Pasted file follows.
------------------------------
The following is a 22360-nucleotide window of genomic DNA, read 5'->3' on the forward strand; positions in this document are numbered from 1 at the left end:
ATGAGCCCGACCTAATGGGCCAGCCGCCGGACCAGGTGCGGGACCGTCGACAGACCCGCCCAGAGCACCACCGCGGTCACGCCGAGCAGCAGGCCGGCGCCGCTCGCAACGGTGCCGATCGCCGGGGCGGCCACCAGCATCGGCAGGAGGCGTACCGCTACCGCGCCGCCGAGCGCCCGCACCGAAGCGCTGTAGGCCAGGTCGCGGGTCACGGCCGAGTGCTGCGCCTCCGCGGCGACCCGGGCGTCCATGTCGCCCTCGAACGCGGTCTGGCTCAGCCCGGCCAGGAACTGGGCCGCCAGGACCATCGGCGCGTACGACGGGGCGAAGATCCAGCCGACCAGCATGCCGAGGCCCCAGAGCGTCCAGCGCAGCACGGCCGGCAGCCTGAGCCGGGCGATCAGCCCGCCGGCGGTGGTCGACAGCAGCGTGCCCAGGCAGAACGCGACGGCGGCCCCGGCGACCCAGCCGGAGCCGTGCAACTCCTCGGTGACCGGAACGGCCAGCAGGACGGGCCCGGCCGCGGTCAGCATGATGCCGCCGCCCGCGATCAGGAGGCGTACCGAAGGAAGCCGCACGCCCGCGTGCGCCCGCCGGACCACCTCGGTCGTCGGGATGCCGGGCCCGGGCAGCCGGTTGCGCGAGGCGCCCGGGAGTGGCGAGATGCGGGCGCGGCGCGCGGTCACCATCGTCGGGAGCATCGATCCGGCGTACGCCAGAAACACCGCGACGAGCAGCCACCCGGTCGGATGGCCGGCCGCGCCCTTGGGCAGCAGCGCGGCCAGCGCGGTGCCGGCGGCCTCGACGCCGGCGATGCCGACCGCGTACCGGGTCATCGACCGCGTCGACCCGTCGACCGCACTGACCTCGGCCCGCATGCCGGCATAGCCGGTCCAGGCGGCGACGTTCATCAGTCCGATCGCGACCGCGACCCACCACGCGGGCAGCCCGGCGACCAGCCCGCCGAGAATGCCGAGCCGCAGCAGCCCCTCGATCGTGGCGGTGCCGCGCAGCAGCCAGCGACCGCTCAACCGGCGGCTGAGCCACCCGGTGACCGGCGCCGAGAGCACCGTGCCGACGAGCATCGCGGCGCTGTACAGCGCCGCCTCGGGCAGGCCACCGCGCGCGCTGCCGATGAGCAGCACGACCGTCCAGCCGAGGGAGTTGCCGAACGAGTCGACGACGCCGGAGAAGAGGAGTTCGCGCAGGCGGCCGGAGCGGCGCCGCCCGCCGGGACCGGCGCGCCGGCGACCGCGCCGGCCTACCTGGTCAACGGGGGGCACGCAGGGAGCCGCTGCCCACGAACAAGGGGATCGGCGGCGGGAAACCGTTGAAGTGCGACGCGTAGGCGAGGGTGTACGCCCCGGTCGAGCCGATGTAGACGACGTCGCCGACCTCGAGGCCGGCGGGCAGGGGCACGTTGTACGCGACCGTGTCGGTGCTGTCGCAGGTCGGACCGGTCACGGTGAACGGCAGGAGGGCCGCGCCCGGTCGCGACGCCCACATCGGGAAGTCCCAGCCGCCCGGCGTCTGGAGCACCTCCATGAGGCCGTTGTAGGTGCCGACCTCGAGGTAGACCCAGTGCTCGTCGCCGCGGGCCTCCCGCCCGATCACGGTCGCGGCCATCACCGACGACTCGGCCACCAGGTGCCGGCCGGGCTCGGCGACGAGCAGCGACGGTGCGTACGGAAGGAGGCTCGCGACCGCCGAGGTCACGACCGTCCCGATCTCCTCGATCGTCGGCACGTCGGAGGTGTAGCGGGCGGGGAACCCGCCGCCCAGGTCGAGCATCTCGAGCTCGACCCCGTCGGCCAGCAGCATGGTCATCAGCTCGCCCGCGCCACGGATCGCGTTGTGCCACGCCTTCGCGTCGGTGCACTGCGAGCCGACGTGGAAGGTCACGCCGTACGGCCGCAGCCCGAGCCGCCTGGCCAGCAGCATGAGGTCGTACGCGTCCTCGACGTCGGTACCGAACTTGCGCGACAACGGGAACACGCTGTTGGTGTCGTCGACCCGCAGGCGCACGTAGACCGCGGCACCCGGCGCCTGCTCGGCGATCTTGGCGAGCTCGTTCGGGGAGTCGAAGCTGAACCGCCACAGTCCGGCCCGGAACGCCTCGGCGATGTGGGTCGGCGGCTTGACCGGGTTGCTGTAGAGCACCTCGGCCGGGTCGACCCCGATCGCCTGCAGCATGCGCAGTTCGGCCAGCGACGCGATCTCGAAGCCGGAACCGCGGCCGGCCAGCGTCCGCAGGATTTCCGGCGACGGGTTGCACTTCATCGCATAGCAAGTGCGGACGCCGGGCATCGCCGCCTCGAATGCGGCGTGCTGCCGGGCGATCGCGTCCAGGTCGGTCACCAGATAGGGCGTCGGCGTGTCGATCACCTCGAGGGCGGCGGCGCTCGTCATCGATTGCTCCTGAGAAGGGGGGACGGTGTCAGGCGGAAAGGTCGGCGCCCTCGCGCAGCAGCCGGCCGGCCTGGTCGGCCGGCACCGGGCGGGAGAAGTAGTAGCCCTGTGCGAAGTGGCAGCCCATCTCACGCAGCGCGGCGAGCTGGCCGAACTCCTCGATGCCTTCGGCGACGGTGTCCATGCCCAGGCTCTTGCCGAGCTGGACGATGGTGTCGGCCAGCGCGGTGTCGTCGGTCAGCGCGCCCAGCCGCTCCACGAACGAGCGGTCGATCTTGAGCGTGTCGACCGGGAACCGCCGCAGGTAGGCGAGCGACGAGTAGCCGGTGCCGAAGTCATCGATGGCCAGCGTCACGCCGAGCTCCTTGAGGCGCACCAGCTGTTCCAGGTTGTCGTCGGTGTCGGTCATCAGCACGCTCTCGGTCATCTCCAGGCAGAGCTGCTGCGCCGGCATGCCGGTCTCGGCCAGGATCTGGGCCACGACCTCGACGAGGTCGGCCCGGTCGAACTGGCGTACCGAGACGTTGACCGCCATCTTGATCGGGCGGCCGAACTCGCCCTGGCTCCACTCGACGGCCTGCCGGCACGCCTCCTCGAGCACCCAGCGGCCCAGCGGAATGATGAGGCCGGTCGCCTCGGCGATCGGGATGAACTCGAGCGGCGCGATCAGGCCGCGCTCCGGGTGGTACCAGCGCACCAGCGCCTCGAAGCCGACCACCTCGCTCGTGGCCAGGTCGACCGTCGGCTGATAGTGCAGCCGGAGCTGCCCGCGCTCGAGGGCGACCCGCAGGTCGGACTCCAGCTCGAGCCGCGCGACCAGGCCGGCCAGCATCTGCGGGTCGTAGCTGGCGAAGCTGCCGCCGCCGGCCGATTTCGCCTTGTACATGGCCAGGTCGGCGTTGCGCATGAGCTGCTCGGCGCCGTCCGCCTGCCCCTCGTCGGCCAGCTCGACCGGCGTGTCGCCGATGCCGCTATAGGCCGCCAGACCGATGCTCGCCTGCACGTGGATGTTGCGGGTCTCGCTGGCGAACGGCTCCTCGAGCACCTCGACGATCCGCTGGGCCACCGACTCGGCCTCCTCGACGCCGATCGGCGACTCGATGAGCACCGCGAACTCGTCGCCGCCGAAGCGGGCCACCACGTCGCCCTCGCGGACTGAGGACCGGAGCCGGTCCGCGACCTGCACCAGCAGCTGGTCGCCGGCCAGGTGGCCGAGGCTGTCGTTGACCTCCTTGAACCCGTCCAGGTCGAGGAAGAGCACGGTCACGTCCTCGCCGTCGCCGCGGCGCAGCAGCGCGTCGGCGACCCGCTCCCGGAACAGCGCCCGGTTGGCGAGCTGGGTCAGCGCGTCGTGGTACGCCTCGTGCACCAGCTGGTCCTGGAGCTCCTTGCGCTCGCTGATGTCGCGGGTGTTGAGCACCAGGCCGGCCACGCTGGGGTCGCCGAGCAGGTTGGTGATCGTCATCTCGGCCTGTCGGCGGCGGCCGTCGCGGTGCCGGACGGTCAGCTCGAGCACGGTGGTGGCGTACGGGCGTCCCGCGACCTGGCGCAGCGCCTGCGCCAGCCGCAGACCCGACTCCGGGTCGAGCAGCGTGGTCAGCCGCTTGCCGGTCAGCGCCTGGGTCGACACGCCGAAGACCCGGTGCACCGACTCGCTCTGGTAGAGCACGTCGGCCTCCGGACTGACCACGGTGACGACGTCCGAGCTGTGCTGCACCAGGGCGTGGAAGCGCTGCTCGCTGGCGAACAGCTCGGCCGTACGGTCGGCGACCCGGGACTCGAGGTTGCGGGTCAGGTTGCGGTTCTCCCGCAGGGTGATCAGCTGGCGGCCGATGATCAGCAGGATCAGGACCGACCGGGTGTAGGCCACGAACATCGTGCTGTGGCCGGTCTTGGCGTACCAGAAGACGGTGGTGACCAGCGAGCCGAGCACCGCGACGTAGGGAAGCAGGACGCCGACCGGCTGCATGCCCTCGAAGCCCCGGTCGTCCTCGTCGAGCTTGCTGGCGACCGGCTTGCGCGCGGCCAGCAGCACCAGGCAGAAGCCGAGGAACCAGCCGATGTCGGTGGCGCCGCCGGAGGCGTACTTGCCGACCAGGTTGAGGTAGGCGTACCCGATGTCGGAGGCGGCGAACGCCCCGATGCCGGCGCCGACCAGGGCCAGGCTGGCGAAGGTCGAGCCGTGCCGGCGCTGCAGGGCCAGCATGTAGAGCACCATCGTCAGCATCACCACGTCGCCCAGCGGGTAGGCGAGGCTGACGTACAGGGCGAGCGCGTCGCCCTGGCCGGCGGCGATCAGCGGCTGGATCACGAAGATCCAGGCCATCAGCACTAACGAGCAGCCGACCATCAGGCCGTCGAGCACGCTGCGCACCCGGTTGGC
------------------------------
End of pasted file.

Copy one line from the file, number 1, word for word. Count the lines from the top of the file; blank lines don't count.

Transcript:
The following is a 22360-nucleotide window of genomic DNA, read 5'->3' on the forward strand; positions in this document are numbered from 1 at the left end: